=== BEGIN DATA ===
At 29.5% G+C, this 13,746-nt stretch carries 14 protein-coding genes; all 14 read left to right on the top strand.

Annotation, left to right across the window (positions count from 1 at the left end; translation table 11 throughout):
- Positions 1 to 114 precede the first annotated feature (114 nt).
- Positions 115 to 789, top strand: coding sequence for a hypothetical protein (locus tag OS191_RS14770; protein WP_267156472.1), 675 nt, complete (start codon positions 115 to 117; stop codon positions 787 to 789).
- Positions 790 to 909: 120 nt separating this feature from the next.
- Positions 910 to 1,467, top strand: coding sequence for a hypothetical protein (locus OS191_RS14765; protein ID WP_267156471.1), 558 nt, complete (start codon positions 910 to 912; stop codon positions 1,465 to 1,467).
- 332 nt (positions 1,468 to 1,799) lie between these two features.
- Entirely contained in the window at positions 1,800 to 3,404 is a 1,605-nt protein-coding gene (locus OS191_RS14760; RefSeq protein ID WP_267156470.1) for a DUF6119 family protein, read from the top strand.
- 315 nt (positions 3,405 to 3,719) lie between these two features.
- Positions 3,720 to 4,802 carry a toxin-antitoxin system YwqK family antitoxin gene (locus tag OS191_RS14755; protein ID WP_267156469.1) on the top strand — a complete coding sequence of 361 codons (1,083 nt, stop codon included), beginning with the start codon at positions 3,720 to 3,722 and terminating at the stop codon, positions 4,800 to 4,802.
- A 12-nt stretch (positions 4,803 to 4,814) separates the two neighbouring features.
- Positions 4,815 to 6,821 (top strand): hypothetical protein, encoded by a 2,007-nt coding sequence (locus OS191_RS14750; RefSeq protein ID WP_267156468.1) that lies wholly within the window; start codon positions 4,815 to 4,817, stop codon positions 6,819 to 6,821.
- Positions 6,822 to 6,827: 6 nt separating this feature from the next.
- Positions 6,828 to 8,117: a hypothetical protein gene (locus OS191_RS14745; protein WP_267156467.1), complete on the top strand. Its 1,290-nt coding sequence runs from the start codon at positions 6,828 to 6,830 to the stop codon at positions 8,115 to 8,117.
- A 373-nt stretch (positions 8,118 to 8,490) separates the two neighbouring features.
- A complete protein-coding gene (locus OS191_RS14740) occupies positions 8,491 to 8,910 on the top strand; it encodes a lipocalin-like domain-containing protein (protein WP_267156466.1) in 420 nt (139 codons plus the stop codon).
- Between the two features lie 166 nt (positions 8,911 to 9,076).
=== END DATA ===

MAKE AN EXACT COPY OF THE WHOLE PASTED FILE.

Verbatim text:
At 29.5% G+C, this 13,746-nt stretch carries 14 protein-coding genes; all 14 read left to right on the top strand.

Annotation, left to right across the window (positions count from 1 at the left end; translation table 11 throughout):
- Positions 1 to 114 precede the first annotated feature (114 nt).
- Positions 115 to 789, top strand: coding sequence for a hypothetical protein (locus tag OS191_RS14770; protein WP_267156472.1), 675 nt, complete (start codon positions 115 to 117; stop codon positions 787 to 789).
- Positions 790 to 909: 120 nt separating this feature from the next.
- Positions 910 to 1,467, top strand: coding sequence for a hypothetical protein (locus OS191_RS14765; protein ID WP_267156471.1), 558 nt, complete (start codon positions 910 to 912; stop codon positions 1,465 to 1,467).
- 332 nt (positions 1,468 to 1,799) lie between these two features.
- Entirely contained in the window at positions 1,800 to 3,404 is a 1,605-nt protein-coding gene (locus OS191_RS14760; RefSeq protein ID WP_267156470.1) for a DUF6119 family protein, read from the top strand.
- 315 nt (positions 3,405 to 3,719) lie between these two features.
- Positions 3,720 to 4,802 carry a toxin-antitoxin system YwqK family antitoxin gene (locus tag OS191_RS14755; protein ID WP_267156469.1) on the top strand — a complete coding sequence of 361 codons (1,083 nt, stop codon included), beginning with the start codon at positions 3,720 to 3,722 and terminating at the stop codon, positions 4,800 to 4,802.
- A 12-nt stretch (positions 4,803 to 4,814) separates the two neighbouring features.
- Positions 4,815 to 6,821 (top strand): hypothetical protein, encoded by a 2,007-nt coding sequence (locus OS191_RS14750; RefSeq protein ID WP_267156468.1) that lies wholly within the window; start codon positions 4,815 to 4,817, stop codon positions 6,819 to 6,821.
- Positions 6,822 to 6,827: 6 nt separating this feature from the next.
- Positions 6,828 to 8,117: a hypothetical protein gene (locus OS191_RS14745; protein WP_267156467.1), complete on the top strand. Its 1,290-nt coding sequence runs from the start codon at positions 6,828 to 6,830 to the stop codon at positions 8,115 to 8,117.
- A 373-nt stretch (positions 8,118 to 8,490) separates the two neighbouring features.
- A complete protein-coding gene (locus OS191_RS14740) occupies positions 8,491 to 8,910 on the top strand; it encodes a lipocalin-like domain-containing protein (protein WP_267156466.1) in 420 nt (139 codons plus the stop codon).
- Between the two features lie 166 nt (positions 8,911 to 9,076).